Dear People of the Pacific Northwest:

If the Sasquatches don’t get you first, the Cascadia Fault will. Run! Excerpt:

People in the United States and Canada, if they think at all about earthquake disasters, probably conjure up theSan Andreas fault in the worst-case scenario. In California, as they wait for “the Big One,” people wonder which city the San Andreas will wreck next—San Francisco or Los Angeles? But if by the Big One they mean the earthquake that will wreak havoc over the widest geographic area, that could destroy the most critical infrastructure, that could send a train of tsunamis across the Pacific causing economic mayhem that would probably last a decade or more—then the seismic demon to blame could not possibly be the San Andreas. It would have to be Cascadia’s fault.

One year after Japan’s devastating Tohoku earthquake and tsunami, scientists are still trying to figure out how the world’s most organized and earthquake-ready nation could have been taken so much by surprise. They were hit by an earthquake roughly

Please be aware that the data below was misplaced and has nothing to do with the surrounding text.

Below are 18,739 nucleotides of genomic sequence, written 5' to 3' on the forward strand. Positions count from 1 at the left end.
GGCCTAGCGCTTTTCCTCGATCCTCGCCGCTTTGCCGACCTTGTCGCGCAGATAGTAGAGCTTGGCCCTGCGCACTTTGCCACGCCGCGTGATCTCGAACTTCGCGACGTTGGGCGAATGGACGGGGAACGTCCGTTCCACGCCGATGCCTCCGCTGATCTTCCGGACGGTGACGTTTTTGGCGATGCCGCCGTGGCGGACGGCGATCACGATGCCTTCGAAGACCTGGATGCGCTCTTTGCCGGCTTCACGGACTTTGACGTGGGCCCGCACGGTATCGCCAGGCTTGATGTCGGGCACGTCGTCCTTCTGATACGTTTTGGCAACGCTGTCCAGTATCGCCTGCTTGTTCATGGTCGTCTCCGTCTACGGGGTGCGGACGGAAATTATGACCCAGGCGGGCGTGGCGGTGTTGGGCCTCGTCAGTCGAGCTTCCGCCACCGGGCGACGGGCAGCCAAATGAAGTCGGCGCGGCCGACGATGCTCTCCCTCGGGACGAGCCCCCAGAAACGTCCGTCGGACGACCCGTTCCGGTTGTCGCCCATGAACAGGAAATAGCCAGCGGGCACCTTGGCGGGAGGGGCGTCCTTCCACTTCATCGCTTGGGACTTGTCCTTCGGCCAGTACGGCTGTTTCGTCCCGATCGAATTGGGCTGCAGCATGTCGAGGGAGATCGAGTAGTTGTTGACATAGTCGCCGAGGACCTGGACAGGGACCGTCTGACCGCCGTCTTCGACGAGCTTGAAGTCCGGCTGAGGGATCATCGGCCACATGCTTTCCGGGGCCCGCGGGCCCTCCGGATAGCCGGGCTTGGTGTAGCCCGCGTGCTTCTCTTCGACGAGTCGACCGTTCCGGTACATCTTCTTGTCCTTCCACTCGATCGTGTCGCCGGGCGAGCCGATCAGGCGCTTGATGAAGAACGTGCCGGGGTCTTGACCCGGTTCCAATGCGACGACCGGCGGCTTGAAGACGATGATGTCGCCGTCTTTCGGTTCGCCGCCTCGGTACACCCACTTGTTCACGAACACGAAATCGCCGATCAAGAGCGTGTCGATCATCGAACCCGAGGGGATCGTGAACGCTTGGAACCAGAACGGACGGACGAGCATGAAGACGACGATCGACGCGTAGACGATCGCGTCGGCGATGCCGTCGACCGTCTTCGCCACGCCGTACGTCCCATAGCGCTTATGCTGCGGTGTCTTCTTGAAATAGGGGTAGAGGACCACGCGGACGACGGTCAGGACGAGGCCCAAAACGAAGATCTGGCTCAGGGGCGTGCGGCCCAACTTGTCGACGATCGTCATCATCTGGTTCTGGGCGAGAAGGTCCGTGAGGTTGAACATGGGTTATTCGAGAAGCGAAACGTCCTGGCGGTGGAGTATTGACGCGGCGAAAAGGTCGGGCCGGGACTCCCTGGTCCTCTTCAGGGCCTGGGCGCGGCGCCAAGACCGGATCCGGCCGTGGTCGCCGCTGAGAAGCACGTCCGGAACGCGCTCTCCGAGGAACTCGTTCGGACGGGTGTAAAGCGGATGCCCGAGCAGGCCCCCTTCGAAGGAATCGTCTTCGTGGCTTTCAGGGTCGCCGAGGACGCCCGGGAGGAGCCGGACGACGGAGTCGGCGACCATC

25 times more powerful than experts thought 
possible in that part of the country. How could the forecast have been so wrong? The short answer is they didn’t look far enough back in geologic time to see that quakes and tsunamis just this big had indeed occurred there before.

I’m glad I live in a part of the country where natural mega-disasters don’t happen. Oh, wait…

Seriously, my favorite part of living in eastern Pennsylvania was the relatively mild weather. Never too hot, rarely too cold. Four actual seasons. Tornadoes almost never. A really strong thunderstorm there was a below-average thunderstorm for Texas and Louisiana.